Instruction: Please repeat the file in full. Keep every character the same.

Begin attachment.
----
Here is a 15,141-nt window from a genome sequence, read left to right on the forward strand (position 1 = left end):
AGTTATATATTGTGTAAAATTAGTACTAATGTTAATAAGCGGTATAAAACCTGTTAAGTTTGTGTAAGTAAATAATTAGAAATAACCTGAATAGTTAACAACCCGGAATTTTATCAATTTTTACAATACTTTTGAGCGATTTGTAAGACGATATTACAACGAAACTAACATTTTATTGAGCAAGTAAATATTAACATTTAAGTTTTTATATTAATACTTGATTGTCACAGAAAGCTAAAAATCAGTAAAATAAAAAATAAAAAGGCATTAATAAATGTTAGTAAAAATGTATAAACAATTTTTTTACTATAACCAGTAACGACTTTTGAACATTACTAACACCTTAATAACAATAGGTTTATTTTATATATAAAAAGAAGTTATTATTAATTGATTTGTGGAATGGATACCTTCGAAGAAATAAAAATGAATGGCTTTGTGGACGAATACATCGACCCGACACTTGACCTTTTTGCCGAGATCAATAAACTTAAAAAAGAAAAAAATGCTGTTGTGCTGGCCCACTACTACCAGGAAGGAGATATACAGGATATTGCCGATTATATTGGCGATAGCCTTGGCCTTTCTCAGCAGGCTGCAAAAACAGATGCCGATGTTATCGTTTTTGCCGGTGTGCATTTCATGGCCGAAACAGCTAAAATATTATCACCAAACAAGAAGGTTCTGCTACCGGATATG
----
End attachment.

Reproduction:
Here is a 15,141-nt window from a genome sequence, read left to right on the forward strand (position 1 = left end):
AGTTATATATTGTGTAAAATTAGTACTAATGTTAATAAGCGGTATAAAACCTGTTAAGTTTGTGTAAGTAAATAATTAGAAATAACCTGAATAGTTAACAACCCGGAATTTTATCAATTTTTACAATACTTTTGAGCGATTTGTAAGACGATATTACAACGAAACTAACATTTTATTGAGCAAGTAAATATTAACATTTAAGTTTTTATATTAATACTTGATTGTCACAGAAAGCTAAAAATCAGTAAAATAAAAAATAAAAAGGCATTAATAAATGTTAGTAAAAATGTATAAACAATTTTTTTACTATAACCAGTAACGACTTTTGAACATTACTAACACCTTAATAACAATAGGTTTATTTTATATATAAAAAGAAGTTATTATTAATTGATTTGTGGAATGGATACCTTCGAAGAAATAAAAATGAATGGCTTTGTGGACGAATACATCGACCCGACACTTGACCTTTTTGCCGAGATCAATAAACTTAAAAAAGAAAAAAATGCTGTTGTGCTGGCCCACTACTACCAGGAAGGAGATATACAGGATATTGCCGATTATATTGGCGATAGCCTTGGCCTTTCTCAGCAGGCTGCAAAAACAGATGCCGATGTTATCGTTTTTGCCGGTGTGCATTTCATGGCCGAAACAGCTAAAATATTATCACCAAACAAGAAGGTTCTGCTACCGGATATG